I’ve been receiving feedback on MASSAGE Magazine’s coverage of massage franchises, so I thought I would provide you with some background on why we’ve published what we have on this topic.
Basically, some readers feel that we have provided franchises with too much positive coverage recently.
We have run several articles in the past few issues that look at franchises—but that view is, cumulatively, of a variety of angles.
“The Truth About Massage Franchises,” which ran in our February issue, was a Guest Editorial written by someone in management at the largest massage franchise. It was, as you may have surmised, pro-franchise.
“Corporate Massage Therapists, Speak Out! was also a Guest Editorial, this time in our March issue. That editorial advocated for the formation of unions, among other things, to counteract the effects corporations are having on massage-therapy employment. As you might have guessed, that editorial was not franchise-friendly.
“Massage Franchises: Low Prices and Convenience Bring Consumers to Massage,” a feature article written by yours truly for our April issue, provided a comparison of the leading national franchises, and to indicate that for some therapists, franchise work might provide a viable way to work part time or get started in massage. I think that by clearly stating the wages offered to massage therapists, readers will have more information with which to make a decision.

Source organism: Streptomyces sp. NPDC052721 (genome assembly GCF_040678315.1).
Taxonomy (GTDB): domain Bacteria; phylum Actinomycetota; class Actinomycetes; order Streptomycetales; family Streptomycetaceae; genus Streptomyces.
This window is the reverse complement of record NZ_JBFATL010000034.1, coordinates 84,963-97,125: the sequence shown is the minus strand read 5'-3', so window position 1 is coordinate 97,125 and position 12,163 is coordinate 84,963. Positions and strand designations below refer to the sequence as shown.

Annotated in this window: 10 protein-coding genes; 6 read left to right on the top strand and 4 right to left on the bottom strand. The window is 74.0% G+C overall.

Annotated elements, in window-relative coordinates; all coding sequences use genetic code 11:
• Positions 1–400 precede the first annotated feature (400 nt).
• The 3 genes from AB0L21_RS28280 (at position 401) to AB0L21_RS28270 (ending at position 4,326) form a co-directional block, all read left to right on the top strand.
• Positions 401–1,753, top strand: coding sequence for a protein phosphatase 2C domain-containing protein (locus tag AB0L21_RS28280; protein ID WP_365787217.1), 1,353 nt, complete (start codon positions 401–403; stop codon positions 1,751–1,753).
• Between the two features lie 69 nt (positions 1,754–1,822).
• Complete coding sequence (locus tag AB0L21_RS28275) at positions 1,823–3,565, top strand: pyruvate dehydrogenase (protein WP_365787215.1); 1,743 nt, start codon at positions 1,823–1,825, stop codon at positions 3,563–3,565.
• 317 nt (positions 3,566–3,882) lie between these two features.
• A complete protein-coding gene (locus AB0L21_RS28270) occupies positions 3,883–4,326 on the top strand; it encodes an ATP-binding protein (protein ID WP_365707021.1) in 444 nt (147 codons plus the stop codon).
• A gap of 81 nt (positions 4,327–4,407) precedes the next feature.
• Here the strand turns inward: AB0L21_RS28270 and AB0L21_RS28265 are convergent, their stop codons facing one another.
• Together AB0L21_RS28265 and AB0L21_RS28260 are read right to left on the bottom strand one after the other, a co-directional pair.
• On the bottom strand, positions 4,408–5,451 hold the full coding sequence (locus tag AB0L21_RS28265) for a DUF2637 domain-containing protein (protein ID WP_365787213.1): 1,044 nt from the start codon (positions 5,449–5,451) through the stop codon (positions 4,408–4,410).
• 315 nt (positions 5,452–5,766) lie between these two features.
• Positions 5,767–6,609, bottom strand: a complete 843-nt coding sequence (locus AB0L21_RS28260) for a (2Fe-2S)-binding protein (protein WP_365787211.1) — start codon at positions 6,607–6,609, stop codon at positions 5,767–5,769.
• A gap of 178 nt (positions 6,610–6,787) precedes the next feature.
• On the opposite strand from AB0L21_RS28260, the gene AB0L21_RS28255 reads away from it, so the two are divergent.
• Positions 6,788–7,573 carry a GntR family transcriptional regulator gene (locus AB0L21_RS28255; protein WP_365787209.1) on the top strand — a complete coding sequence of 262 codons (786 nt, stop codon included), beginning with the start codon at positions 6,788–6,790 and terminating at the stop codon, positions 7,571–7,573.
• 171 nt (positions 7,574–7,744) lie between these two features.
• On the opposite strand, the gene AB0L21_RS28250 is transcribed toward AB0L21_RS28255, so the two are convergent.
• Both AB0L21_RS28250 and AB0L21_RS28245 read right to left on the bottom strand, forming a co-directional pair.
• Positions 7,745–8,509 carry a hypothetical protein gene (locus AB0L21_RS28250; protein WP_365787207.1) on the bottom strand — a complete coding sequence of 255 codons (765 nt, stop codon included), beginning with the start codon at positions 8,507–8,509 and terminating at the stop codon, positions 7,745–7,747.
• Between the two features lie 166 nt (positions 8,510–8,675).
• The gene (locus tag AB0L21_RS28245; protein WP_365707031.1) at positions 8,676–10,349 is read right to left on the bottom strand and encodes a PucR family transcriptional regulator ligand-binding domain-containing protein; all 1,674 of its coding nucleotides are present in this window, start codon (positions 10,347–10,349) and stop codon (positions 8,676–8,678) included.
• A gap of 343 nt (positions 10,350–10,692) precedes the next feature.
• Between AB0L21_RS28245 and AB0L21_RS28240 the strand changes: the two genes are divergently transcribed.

Finally, our May issue’s Expert Advice column will answer this question: “Three massage-therapy franchises just moved into my area. How can I compete with their lower prices and longer hours?”
For many therapists, the wages paid by franchises aren’t acceptable—but the reality is that franchises provide millions of massages every year. Clients really are visiting massage franchises, and for some therapists franchises might be a good place to start a massage career or augment an existing practice.
Franchises are here to stay, so we will continue to report on them, good and bad. We have to assume that readers are astute enough to assimilate the information we present, and then make an educated decision.

Until next time!

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